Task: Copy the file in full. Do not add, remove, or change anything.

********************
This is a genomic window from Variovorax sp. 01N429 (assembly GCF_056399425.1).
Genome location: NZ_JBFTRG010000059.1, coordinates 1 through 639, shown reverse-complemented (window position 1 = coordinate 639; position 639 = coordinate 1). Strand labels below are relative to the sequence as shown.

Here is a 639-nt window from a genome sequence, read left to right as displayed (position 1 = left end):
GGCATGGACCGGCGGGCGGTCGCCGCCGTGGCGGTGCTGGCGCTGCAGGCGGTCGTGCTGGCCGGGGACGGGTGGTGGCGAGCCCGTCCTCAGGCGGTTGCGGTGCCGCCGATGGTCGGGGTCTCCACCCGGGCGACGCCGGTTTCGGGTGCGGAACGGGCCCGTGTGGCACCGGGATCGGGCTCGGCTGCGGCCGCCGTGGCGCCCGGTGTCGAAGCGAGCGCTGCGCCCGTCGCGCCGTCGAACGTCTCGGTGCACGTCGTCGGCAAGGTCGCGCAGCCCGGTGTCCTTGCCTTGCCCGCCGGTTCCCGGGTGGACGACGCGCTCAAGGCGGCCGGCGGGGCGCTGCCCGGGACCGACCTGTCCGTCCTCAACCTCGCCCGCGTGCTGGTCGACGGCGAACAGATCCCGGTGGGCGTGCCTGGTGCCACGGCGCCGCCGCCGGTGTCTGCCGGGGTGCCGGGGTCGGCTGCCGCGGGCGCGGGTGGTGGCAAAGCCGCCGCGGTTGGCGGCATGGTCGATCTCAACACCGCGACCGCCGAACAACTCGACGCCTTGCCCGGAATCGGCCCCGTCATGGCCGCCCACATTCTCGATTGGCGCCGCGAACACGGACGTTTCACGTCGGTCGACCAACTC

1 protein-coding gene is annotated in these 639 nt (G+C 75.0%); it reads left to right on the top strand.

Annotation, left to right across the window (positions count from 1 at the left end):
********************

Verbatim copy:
This is a genomic window from Variovorax sp. 01N429 (assembly GCF_056399425.1).
Genome location: NZ_JBFTRG010000059.1, coordinates 1 through 639, shown reverse-complemented (window position 1 = coordinate 639; position 639 = coordinate 1). Strand labels below are relative to the sequence as shown.

Here is a 639-nt window from a genome sequence, read left to right as displayed (position 1 = left end):
GGCATGGACCGGCGGGCGGTCGCCGCCGTGGCGGTGCTGGCGCTGCAGGCGGTCGTGCTGGCCGGGGACGGGTGGTGGCGAGCCCGTCCTCAGGCGGTTGCGGTGCCGCCGATGGTCGGGGTCTCCACCCGGGCGACGCCGGTTTCGGGTGCGGAACGGGCCCGTGTGGCACCGGGATCGGGCTCGGCTGCGGCCGCCGTGGCGCCCGGTGTCGAAGCGAGCGCTGCGCCCGTCGCGCCGTCGAACGTCTCGGTGCACGTCGTCGGCAAGGTCGCGCAGCCCGGTGTCCTTGCCTTGCCCGCCGGTTCCCGGGTGGACGACGCGCTCAAGGCGGCCGGCGGGGCGCTGCCCGGGACCGACCTGTCCGTCCTCAACCTCGCCCGCGTGCTGGTCGACGGCGAACAGATCCCGGTGGGCGTGCCTGGTGCCACGGCGCCGCCGCCGGTGTCTGCCGGGGTGCCGGGGTCGGCTGCCGCGGGCGCGGGTGGTGGCAAAGCCGCCGCGGTTGGCGGCATGGTCGATCTCAACACCGCGACCGCCGAACAACTCGACGCCTTGCCCGGAATCGGCCCCGTCATGGCCGCCCACATTCTCGATTGGCGCCGCGAACACGGACGTTTCACGTCGGTCGACCAACTC

1 protein-coding gene is annotated in these 639 nt (G+C 75.0%); it reads left to right on the top strand.

Annotation, left to right across the window (positions count from 1 at the left end):